The bill was approved by California’s legislative body on Aug. 20 and vetoed by Brown on Sept. 30. California would have been the first state to institute TPMS maintenance requirements that worked in accordance with industry standards.
Brown, in a letter issued to the California State Assembly, said he vetoed the bill because the state wasn’t prepared issue new licensing rules for tire businesses.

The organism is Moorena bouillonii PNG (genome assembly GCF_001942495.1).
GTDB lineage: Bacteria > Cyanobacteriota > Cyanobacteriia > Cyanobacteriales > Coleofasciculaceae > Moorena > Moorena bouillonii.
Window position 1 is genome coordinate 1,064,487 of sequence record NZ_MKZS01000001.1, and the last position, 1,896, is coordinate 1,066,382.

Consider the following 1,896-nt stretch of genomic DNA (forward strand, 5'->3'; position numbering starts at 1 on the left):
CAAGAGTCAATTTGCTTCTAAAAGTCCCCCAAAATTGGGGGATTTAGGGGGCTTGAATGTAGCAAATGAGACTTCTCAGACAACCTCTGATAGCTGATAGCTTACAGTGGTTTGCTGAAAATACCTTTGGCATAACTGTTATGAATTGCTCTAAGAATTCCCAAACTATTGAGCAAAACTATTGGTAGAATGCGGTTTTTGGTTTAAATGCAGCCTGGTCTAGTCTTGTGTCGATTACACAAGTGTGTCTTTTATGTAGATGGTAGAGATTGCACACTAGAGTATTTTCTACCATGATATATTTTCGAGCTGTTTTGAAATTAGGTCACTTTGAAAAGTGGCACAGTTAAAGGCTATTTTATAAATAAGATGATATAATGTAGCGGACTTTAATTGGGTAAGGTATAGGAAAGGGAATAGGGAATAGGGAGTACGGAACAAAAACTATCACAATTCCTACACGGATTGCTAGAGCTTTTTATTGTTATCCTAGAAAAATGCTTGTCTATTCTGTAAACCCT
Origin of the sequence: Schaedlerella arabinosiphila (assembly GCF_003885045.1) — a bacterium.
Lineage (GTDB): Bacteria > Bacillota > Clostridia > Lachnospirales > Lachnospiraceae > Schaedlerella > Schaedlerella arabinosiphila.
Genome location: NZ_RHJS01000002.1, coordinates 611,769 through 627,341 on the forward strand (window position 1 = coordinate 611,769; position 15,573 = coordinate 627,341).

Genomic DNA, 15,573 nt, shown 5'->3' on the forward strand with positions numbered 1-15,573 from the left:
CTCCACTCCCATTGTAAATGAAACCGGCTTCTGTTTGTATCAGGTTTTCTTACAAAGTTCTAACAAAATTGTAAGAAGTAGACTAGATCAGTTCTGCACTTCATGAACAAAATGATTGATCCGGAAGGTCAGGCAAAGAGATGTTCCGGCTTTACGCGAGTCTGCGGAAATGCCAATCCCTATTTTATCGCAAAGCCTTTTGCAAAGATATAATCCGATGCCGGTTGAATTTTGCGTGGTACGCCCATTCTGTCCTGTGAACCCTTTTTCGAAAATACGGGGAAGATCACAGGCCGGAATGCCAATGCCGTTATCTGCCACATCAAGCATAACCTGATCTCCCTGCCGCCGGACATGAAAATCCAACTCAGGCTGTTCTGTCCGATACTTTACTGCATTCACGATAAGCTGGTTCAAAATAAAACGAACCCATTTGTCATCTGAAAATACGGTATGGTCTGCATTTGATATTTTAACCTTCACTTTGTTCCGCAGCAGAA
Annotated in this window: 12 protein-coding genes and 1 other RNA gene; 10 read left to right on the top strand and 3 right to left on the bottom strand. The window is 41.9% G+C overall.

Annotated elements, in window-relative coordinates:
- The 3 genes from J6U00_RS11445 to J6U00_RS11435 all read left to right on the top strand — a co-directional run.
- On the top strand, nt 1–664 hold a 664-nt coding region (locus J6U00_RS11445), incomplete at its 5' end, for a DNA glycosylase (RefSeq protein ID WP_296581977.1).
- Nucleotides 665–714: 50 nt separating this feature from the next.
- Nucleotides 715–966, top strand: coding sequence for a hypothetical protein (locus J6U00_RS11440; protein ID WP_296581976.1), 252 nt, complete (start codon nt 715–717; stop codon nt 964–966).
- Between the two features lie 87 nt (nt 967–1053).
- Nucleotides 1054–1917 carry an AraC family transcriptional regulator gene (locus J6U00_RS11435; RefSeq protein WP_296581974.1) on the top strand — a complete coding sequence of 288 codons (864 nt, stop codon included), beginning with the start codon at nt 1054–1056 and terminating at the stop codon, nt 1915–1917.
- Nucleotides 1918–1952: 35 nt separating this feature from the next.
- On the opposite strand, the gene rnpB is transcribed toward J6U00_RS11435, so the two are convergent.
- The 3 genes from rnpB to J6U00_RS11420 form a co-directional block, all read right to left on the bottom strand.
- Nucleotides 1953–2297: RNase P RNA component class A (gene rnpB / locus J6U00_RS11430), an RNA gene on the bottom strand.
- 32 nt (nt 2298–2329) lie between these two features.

“Earlier this year, the legislature conducted an oversight hearing that highlighted the need for the Bureau of Automotive Repair to update its regulations to better reflect changes in automotive theology that have occurred in recent decades,” Brown wrote. “As a result, the legislature passed this bill to require businesses that change or repair tires for compensation to register as automotive repair dealers. Before a new licensing scheme is enacted, a more comprehensive review is needed.”